|a game by||Sony Imagesoft|
|Platforms:||Playstation 3, Playstation|
|Editor Rating:||8/10, based on 3 reviews, 5 reviews are shown|
|User Rating:||9.3/10 - 3 votes|
|Rate this game:|
|See also:||Racing Games, Twisted Metal Games, Cyberpunk Games|
When you think of the most iconic titles of the PS1 era, the minds of many players would jump to platformers, RPGs, racers or fighting games. These were the genres that led the way throughout this time. However, there were a few games that broke the mould, offering a new experience unlike any other. Twisted Metal was one such franchise that did that. This game would introduce the gaming community to the destruction derby genre, a genre that to this day, is still led by the Twisted Metal franchise.
This game forged a genre for itself meaning that at the time of release, there weren’t many games like it. However, since then some games have surfaced which are comparable. These would be games like WWE Crush Hour, Destruction Derby, Full Auto, Carmageddon, Death Rally and Roadkill. This series may not garner the same fan attention as it did back in the day. However, in its day, this game was a real fan favourite. We find out why in our review of Twisted Metal.
Chaos and Carnage
If we were to sum up Twisted Metal in one sentence, it would be that this game is a fighting game where you control cars instead of humans. If you’ve ever seen the destruction derbies that take place in America, you’ll understand this concept very well. This usually involves drivers tactically crashing into opponents until they are the last car standing. Well, Twisted Metal takes this concept and gives the player a wealth of over the top and violent options to make this a reality. The player gains access to rocket launchers, machine guns, elemental effects, land mines, flamethrowers and much more to take out the competition. With the overall goal of being the last car in the arena that hasn’t exploded into little pieces. It is a wacky concept that offers fun and fast-paced gameplay which while not the deepest or nuanced we have ever seen, still provides hours of fun.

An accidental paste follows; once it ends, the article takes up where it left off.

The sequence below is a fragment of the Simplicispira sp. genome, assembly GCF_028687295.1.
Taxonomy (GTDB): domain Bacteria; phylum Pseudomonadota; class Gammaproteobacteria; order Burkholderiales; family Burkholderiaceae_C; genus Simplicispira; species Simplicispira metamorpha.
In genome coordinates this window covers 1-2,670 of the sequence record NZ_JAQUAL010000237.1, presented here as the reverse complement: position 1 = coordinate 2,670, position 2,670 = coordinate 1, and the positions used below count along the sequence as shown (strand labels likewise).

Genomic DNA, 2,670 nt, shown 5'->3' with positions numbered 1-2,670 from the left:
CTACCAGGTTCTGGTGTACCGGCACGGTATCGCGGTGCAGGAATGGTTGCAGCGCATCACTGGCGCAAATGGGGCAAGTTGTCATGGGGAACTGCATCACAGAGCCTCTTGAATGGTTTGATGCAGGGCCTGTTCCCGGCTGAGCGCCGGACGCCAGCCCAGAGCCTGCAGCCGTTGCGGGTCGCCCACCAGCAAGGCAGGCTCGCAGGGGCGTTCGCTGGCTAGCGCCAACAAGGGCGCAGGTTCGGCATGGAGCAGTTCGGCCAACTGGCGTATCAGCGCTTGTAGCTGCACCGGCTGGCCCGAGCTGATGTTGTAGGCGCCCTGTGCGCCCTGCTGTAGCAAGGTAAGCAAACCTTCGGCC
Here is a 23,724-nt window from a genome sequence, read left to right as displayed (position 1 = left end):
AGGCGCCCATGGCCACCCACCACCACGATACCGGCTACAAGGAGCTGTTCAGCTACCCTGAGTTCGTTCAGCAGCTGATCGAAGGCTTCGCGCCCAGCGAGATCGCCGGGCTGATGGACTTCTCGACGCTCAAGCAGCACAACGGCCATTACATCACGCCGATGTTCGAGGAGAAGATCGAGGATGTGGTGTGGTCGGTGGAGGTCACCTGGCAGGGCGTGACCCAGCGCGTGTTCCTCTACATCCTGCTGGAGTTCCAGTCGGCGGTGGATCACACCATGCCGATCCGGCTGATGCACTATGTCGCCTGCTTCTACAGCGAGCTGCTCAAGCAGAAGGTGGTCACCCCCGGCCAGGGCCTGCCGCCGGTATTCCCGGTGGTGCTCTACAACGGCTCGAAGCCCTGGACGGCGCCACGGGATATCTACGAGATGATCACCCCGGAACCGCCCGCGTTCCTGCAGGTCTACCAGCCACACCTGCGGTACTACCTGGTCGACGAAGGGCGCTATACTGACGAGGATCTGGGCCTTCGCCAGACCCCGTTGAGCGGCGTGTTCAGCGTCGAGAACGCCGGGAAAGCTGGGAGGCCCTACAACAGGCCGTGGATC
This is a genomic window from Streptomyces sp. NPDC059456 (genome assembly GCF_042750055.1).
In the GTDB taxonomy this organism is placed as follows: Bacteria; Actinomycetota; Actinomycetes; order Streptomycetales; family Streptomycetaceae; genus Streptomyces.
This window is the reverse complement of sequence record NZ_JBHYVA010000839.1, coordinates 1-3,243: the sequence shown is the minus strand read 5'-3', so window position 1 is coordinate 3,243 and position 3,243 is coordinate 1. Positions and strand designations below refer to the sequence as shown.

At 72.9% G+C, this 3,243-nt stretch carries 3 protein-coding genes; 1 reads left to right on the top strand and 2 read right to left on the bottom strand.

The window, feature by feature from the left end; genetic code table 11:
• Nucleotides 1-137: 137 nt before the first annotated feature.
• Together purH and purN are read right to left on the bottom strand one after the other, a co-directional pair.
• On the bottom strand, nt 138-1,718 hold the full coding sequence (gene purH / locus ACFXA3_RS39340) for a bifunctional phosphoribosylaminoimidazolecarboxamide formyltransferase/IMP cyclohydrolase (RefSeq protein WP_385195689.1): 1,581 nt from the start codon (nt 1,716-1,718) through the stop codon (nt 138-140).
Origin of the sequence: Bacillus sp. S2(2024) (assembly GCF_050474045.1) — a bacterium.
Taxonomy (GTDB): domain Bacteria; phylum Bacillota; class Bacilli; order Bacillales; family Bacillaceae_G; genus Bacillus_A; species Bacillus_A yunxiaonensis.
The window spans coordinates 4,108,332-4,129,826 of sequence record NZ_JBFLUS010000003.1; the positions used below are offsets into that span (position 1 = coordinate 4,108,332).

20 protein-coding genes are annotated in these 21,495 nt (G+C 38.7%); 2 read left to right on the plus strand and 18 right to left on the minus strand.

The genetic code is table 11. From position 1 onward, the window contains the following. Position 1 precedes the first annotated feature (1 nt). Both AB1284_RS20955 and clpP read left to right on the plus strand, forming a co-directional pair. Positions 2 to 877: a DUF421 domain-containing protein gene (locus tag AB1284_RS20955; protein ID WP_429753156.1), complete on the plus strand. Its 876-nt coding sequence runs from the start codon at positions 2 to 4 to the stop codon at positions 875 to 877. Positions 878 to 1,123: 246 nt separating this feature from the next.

The game offers a wide range of vehicles to choose from, including monster trucks, police cars and clown-themed ice cream vans to share a few with you. Plus, the game offers a variety of different areas to battle in too, all within the Los Angeles area. These stages are well designed and offer enough variety in layout to provide a different challenge each time you play through a stage. However, what we will say is that these stages are in short supply. You can easily power through all six stages in a matter of hours, so in terms of value for money, the campaign mode for this game leaves the player wanting more.
However, when you take into account the replay value and the multiplayer aspects of this title, the shortcomings of the campaign mode become less of an issue. The pick-up and play battle modes the game provides lend themselves to long multiplayer sessions with pals.
Overall, Twisted Metal is a genre-defining title and for good reason. This type of game lives and dies by its gameplay and thankfully, that’s where this game excels. The vehicle, weapon and arena variety add to the replayability, the multilayer functionally means that this game is one you can share with friends. Plus, although it is short, the campaign mode is fun too thanks to the aggressive AI and the subtle story aspects.
Sure, this game hasn’t aged brilliantly, but as a piece of gaming history, Twisted Metal deserves your respect and if you have never witnessed this game first hand, we would urge you to treat yourself to some motorised mayhem.
- Gameplay is fun and fast paced
- Vehicle, weapon and level variety adds a replayability factor
- Story mode is too short
- Visuals show their age
Download Twisted Metal
Ttwisted Metal is best described with one word: great! We've all seen the demolition derby games where you smash up other cars. They all pale in comparison to this one. Why? Twisted Metal is. well...sick. Where else can you pit a Hummer against a motorcycle?
This game allows you to choose from 10 different vehicles ranging from the Ice Cream Truck to a Lamborghini. Each one has its own special weapon that can do lots of damage. Aside from that, there are other types of death-dealing devices, like spikes and missiles. Your selection will also come equipped with machine guns.
The first couple of levels are only so-so. You start in a measly arena then enter a city district. The fun starts when you start competing in the suburbs. Innocent victims await your treads around every turn. There is a Christmas motif that lends a bit of perversity to the slaughter. The last level takes place on the rooftops of skyscrapers. One false move, and you fall to your death. It's that simple.